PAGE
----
Pork, poetry, paradise, and pop

By | March 28th, 2011 | No Comments
Gabrielle Calvocoressi

Los Angeles-based poet Gabrielle Calvocoressi is headed east to Miami this week for the O, Miami poetry festival.

People often draw unflattering comparisons between Los Angeles and Miami. Traffic, corruption, vanity — both cities excel in all three. It is less common to hear someone cop to having a crush on the two metropolises. A poet, rarer still. But Gabrielle Calvocoressi, author of The Last Time I Saw Amelia Earhart (2005) and Los Angeles Times Book Award finalist Apocalyptic Swing (2009), isn’t your run-of-the-mill poetess. “I’m kind of in love with Miami,” the boxing aficionado, sports(ish) blogger, and award-winning poet told me.

In fact, she loves it so much she’s due in this weekend for the start of the O, Miami poetry festival. On Friday at Boater’s Grill, she and L.A. gallery owner Heather Taylor will host Eating Our Words, a combination of two wondrous phenomena: pork and poetry. Starting at 7 p.m., the event is a traditional Cuban pig roast with readings by poet Tracy K. Smith. Then, on Saturday, Calvocoressi and FIU professor-poet Denise Duhamel will do readings at the Abe’s Penny Live opening at ArtSeen Gallery in Wynwood. That event also starts at 7 p.m. and features photographs by Beached Miami’s own Robby Campbell. (Learn more about both events on omiami.org.)

I recently spoke to Calvocoressi about the “beautiful mess” that is Los Angeles, self-discovery as an erotic act, and what songs are making it onto her LAX to MIA playlist.

In an interview, you called Los Angeles a “poet’s paradise”. Why is that?

GC: Los Angeles is a city that continues to surprise me everyday. I think there’s a lot of similarities between Los Angeles and Miami. Both are cities that are constantly surprising. They’re truly international cities, and in that way they’re truly American cities because there are so many different people making this beautiful mess and in the midst of it making beautiful art. A lot of people have the wrong impression that there isn’t a real artistic and intellectual life in L.A. That’s absolutely not true. One of the things that I love — and I think this is true of Miami — is that there’s a sense that anything is possible and that you can dream in this incredible way. So in L.A., the one thing I found as an artist is that things like poetry and food and film and comics — all of this stuff can live together in an exciting way. I think it has something to do with the movie industry.

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Interview with U.S. Poet Laureate W.S. Merwin

By | March 11th, 2011 | 5 Comments

The future Poet Laureate of the United States: W.S. Merwin as a young man

A prolific writer and translator of poetry, W.S. Merwin was appointed Poet Laureate of the United States of America on October 25, 2010. Because he lives in Hawaii, on an old pineapple plantation which he restored to its original rainforest state (the 83-year-old Buddhist ascribes to deep ecology), Merwin will not be making many public appearances during his tenure.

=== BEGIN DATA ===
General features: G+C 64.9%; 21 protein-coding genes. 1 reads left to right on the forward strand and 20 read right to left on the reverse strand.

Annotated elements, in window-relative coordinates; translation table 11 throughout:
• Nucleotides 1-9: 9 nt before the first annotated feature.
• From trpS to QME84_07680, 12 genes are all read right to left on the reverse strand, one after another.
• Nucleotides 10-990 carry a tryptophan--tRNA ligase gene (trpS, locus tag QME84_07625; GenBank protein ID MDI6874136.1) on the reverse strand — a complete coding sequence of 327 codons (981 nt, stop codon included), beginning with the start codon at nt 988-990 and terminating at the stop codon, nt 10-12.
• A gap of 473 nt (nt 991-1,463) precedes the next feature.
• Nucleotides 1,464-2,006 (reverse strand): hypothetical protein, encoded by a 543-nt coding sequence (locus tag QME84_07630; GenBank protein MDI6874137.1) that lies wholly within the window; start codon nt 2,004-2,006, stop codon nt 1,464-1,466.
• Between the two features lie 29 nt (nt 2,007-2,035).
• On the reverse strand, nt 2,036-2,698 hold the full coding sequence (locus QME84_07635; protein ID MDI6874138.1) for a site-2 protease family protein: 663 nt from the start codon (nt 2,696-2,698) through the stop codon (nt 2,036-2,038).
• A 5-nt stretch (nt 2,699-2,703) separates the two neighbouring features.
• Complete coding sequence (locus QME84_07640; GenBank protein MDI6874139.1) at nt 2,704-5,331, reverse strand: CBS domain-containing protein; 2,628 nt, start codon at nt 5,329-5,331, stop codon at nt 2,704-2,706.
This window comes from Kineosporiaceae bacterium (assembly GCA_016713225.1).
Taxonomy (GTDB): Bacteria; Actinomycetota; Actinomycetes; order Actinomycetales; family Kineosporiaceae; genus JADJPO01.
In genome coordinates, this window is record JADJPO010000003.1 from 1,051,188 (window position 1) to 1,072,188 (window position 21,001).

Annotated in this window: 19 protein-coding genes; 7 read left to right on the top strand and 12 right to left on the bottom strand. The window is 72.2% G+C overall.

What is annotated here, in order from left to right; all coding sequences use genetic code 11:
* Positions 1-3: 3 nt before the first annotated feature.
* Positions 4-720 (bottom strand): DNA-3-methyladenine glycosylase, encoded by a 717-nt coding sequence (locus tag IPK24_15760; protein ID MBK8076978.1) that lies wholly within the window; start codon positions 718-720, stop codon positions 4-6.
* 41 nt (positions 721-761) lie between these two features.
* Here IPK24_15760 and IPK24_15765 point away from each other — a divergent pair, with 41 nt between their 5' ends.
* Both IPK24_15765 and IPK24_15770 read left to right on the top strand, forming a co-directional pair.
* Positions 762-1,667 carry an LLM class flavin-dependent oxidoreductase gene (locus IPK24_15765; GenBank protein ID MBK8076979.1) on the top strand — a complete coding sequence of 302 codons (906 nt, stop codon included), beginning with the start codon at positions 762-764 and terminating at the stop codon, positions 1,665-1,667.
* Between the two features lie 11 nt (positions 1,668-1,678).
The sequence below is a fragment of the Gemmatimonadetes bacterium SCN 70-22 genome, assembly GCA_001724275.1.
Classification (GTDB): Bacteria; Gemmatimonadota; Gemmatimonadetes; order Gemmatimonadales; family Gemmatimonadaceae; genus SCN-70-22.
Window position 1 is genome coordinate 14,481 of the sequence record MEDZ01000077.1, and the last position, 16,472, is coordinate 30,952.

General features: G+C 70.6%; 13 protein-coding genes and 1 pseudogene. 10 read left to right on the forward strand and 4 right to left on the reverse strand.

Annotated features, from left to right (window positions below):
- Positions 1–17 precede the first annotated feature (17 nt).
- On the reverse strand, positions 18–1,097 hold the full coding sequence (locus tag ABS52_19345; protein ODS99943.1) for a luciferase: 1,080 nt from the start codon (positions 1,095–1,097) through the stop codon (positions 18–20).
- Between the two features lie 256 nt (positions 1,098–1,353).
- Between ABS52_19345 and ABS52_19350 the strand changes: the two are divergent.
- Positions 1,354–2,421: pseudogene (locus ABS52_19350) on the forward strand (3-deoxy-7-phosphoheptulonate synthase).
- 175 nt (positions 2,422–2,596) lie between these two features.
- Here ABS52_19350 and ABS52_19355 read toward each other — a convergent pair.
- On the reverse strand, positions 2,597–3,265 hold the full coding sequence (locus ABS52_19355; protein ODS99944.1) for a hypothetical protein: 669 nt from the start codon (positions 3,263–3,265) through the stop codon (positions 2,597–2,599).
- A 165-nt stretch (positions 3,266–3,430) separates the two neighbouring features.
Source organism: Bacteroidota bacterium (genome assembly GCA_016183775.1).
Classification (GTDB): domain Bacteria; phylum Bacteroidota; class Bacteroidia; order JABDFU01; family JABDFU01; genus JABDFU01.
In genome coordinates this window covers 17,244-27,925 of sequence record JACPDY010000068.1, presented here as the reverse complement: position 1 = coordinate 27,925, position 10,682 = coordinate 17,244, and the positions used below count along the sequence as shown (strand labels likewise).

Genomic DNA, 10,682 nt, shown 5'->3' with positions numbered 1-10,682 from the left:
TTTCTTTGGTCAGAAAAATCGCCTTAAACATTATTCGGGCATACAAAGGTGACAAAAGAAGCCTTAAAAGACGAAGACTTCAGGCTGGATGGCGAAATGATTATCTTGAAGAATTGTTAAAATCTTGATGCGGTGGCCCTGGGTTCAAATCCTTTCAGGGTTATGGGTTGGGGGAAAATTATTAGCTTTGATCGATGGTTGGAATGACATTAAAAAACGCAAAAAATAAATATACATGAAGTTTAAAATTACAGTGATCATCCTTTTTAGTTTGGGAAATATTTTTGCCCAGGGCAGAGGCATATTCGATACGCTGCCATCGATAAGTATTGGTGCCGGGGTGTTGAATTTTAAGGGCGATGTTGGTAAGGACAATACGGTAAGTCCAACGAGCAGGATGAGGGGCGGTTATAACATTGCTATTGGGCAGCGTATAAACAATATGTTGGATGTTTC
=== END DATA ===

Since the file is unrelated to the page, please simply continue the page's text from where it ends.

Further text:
But on April 30, he will give a reading at the New World Center in Miami Beach to close the month-long O, Miami poetry festival. O, Miami organizers P. Scott Cunningham and Peter Borrebach recently spoke to Merwin over the phone in advance of his visit. This is an edited transcript of their conversation.

Mr. Merwin, what’s your knowledge of Miami? Have you been here before?

WSM: I have been there, several times. [Miami’s] a paradoxical town in a lot of ways. I know Fairchild [Tropical Botanic Garden] very well.

We made a conservancy of our land here [in Maui]. We live on 19 acres, where I’ve planted over 850 species of palm. We’ve even been credited with saving one species of palm, hypon indica. You know, the whole planet is being paved under tarmac and asphalt, traded back and forth, so I’ve always wanted to save a bit of the earth’s surface.

And that’s what brought you to Fairchild?

WSM: Yes, I’ve been to Fairchild a number of times, and they’ve given me seed, which is one link between the gardens here and there. But there are all kinds of tie-ups that are important. William Kline used to be at Fairchild before he came to National Tropical Botanical Garden [on the island of Hawaii].

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Sweat Records and O, Miami launch new sites

By | March 10th, 2011 | No Comments

Congrats to two of Miami’s best — Sweat Records and O, Miami — on the (intentionally?) synchronized launch of their new badass websites today. The perfectly named sweatshopmiami.com is “a custom-built online web store to sell local music, books, fashion, and gifts to customers around the world. The site will create revenue for local artists, act as their mail order ‘back end’ (relieving the artists of chores such as packing, shipping, and billing), and create a centralized place where the true size and breadth of Miami’s creative output becomes undeniable.” Good for the artists, yes, but a game changer for Miami en general. Where else can you get Otto Von Schirach’s “Pukology” 2×7″, Jai-Alai Magazine #10, and a sexy red Churchill’s tank top? Before today, the answer was nowhere.

The official website for the O, Miami poetry festival, omiami.org is a stark, minimal beauty designed by artist David Reinfurt. The site has been up for a while but is now stocked with everything you need to know about O, Miami, “a hurricane of poetic activity” featuring James Franco, U.S. Poet Laureate W.S. Merwin, Anne Carson, rapper Jean Grae, and Broken Social Scene’s Andrew Whiteman, to name just a few of the amazing folk involved in the month-long verse fest that starts April 1.

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Words and Wine Open Mic at the American Legion

By | January 6th, 2011 | 42 Comments
Hello Kitty

W&W is an opportunity for humans and kittens alike to enjoy poetry, music, and vibes ... vibes.